May 27, 2014
WASHINGTON — The National Asian Pacific American Bar Association (NAPABA) acknowledges the suffering of WWII Comfort Women and other victims of human trafficking and opposes human trafficking in all of its forms.
In 2007, the U.S. House of Representatives passed House Resolution 121, which recognized that the Government of Japan, in the 1930’s through the end of World War II, forced women to provide sex to soldiers in its Imperial Armed Forces. The U.S. Department of State in its 2003 Japan Report referenced thousands of these victims of sexual slavery, commonly referred to as “Comfort Women,” who were kidnapped or coerced from countries including China, Indonesia, Japan, Korea, the Netherlands, and the Philippines.
Memorials in honor of Comfort Women have been erected in the U.S. and throughout the world. One such Comfort Women memorial was erected in July 2013 in Glendale, California, and a lawsuit, Gingery et al. v. City of Glendale, was filed earlier this year to force its removal, which caused controversy and spurred dialogue, particularly about differing Japanese and Korean viewpoints of the wartime and post-war treatment of Comfort Women.
“NAPABA members and affiliates across the country—including members of Korean American and Japanese American bar associations—have long worked together in multiethnic coalitions to support civil rights and justice for all of our communities,” said Bill Simonitsch, president of NAPABA. “I am heartened to see that the Asian Pacific American legal community refused to allow historical disagreements and the controversy over the Glendale memorial to divide us.”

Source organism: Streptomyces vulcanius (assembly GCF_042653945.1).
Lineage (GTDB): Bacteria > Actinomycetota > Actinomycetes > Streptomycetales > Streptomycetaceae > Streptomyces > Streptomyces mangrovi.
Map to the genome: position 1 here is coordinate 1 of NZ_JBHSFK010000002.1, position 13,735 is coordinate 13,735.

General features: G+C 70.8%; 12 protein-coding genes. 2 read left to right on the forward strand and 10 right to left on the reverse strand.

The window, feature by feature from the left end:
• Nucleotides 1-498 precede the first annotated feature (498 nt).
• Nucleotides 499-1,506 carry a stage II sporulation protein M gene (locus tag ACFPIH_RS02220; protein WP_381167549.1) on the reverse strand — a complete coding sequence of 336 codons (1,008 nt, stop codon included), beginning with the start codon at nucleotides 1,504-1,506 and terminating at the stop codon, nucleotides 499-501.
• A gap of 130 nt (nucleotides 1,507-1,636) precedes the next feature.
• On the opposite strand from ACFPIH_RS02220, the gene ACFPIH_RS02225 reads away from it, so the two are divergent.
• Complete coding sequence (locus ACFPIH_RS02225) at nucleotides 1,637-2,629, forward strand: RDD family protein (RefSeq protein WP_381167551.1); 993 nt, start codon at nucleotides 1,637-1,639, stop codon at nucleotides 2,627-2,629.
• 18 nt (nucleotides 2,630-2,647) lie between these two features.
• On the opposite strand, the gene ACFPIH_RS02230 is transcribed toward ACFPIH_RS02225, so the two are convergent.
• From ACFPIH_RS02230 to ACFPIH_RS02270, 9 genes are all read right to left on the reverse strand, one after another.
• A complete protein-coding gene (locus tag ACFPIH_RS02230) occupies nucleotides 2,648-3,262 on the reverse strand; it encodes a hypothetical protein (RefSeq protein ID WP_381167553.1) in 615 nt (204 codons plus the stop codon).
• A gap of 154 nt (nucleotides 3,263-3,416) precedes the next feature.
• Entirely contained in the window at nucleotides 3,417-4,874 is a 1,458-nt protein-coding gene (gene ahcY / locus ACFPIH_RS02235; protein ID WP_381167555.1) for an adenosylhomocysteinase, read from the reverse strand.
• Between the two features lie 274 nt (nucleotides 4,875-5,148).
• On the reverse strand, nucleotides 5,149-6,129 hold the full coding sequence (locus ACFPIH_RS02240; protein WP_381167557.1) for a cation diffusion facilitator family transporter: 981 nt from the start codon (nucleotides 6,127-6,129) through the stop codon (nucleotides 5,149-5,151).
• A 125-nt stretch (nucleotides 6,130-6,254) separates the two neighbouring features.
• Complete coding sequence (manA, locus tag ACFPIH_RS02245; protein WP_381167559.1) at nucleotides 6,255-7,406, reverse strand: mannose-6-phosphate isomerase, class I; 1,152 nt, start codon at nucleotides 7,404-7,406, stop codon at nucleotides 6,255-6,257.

NAPABA strongly condemns human trafficking, past and present, and supports fact-based measures to educate the public about Comfort Women and other victims of human trafficking.
The National Asian Pacific American Bar Association (NAPABA) is the national association of Asian Pacific American attorneys, judges, law professors, and law students. NAPABA represents the interests of over 40,000 attorneys and 68 state and local Asian Pacific American bar associations. Its members include solo practitioners, large firm lawyers, corporate counsel, legal service and non-profit attorneys, and lawyers serving at all levels of government. NAPABA continues to be a leader in addressing civil rights issues confronting Asian Pacific American communities. Through its national network of committees and affiliates, NAPABA provides a strong voice for increased diversity of the federal and state judiciaries, advocates for equal opportunity in the workplace, works to eliminate hate crimes and anti-immigrant sentiment, and promotes the professional development of people of color in the legal profession.